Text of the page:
Sunday, June 24, 2018

Portnoy, The Geometry of Wealth

Brian Portnoy, director of investment education at Virtus Investment Partners, has written a personal finance book that goes beyond mere finance. The Geometry of Wealth: How to Shape a Life of Money and Meaning (Harriman House, 2018) approaches the subject by way of three shapes: the circle, purpose; the triangle, priorities; and the square, tactics. The circle exemplifies how we navigate life’s ups and downs, through the back-and-forth of defining and then adapting. Portnoy imagines two triangles. The first one has risk management at its base, spending and saving decisions in the middle, and big dreams at the top. The second triangle is intended to be a bridge between planning priorities and investment decisions. At its base is behavior, then comes portfolio management, and finally individual parts of portfolios at the apex. As for tactics, the four corners of the square represent the growth we hope to achieve, the emotional pain of achieving those gains, fit (“how additional decisions improve or undermine what you already own”), and flexibility.

Portnoy addresses the sources of a joyful life because, as he writes, “if wealth is defined as funded contentment, then we need to know what we’re supposed to be funding.” He suggests four such sources: the need to belong, the need to direct one’s own destiny, the need to be good at something worthwhile, and the need for a purpose outside of one’s self.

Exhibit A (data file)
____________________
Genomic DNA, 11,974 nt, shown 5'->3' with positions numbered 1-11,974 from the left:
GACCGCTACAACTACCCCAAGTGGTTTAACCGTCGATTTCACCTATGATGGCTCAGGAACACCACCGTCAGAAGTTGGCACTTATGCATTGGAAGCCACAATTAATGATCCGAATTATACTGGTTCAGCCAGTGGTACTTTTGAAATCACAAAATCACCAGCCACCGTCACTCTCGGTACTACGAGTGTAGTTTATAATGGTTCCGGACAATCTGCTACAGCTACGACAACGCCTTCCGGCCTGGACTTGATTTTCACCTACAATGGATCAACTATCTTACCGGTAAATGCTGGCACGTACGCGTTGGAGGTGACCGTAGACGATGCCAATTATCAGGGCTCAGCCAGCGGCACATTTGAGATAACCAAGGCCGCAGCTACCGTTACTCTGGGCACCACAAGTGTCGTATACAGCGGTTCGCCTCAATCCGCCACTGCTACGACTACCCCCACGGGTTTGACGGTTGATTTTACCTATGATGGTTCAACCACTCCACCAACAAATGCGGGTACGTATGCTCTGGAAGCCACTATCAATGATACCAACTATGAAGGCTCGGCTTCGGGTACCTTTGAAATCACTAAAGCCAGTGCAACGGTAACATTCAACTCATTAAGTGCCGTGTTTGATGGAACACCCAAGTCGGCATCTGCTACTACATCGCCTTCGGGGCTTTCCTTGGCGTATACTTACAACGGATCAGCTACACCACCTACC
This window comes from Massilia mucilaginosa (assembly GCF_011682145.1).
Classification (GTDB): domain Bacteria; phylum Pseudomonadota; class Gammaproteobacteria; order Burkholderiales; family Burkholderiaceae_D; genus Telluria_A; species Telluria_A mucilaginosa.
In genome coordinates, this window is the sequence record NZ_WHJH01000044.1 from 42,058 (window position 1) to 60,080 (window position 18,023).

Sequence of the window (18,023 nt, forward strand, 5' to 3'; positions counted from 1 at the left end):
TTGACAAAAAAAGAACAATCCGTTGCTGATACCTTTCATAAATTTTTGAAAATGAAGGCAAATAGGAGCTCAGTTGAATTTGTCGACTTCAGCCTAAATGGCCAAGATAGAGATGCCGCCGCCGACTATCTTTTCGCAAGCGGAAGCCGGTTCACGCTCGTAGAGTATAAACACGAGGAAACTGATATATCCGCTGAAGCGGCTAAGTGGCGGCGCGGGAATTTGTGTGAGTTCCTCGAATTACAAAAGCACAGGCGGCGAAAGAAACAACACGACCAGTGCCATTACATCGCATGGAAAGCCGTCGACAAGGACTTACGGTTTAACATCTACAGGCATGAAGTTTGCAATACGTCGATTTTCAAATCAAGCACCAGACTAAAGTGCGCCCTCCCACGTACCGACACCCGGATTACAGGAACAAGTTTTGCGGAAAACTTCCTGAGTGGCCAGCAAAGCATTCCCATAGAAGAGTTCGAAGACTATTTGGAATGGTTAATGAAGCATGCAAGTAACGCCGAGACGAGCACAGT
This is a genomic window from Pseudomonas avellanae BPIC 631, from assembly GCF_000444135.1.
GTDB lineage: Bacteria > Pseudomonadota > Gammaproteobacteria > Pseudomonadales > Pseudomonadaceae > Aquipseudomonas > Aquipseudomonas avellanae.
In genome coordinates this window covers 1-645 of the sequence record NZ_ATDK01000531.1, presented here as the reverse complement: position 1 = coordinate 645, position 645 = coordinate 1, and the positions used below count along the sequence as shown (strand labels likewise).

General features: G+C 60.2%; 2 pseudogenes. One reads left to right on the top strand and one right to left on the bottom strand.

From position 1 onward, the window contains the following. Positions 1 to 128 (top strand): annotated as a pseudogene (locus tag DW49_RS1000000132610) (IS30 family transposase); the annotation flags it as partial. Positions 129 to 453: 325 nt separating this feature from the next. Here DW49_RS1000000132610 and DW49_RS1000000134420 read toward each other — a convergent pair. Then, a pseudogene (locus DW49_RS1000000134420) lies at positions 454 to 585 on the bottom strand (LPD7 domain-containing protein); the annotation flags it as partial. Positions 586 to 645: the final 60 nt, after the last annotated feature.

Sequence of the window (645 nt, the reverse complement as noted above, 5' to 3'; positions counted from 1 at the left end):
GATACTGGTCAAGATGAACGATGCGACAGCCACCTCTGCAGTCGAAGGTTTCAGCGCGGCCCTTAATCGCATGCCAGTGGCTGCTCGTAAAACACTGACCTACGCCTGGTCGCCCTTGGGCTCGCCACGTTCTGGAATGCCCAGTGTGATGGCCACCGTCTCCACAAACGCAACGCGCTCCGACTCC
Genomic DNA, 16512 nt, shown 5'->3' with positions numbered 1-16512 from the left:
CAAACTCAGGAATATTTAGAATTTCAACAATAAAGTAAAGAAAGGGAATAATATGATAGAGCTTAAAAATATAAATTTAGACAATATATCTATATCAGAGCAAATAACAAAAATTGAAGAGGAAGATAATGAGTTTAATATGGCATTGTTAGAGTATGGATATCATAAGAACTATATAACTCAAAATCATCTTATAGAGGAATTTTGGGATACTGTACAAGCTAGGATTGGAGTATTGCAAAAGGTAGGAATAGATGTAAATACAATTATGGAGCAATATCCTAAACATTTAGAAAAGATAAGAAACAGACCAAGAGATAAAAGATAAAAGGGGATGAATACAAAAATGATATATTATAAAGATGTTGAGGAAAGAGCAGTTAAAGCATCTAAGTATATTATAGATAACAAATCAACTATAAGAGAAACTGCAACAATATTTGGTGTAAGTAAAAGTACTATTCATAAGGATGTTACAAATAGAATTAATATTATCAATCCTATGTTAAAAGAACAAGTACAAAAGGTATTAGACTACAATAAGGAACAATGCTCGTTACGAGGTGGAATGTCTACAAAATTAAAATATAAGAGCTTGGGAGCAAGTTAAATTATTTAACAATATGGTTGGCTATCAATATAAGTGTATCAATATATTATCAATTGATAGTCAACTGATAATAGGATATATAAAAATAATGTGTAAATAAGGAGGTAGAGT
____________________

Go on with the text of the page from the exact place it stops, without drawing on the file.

But can we afford a meaningful life? “Purpose and prosperity,” he acknowledges, “aren’t necessarily a match for each other.” We need the wherewithal to “underwrite meaning and become truly wealthy.” And so we have to set priorities—priorities such as being less wrong rather than being more right, immunizing our liabilities before maximizing our assets, and addressing psychological vagaries.

Tactics is “the part where we strive for decent outcomes.” And where Portnoy looks at how to be a successful investor, with particular reference to returns, volatility, correlation, and liquidity.

In his final chapter, “Shapeless,” Portnoy turns to the tug-and-pull between now and later, between enough and more. “At any moment in life we have to decide whether we want, as Hunter S. Thompson once framed it, ‘to float with the tide, or to swim for a goal.’ We harbor an urge to do both, to appreciate the moment, to cherish where we are, but then also to push out for that next thing, to get to that next Great Place.”

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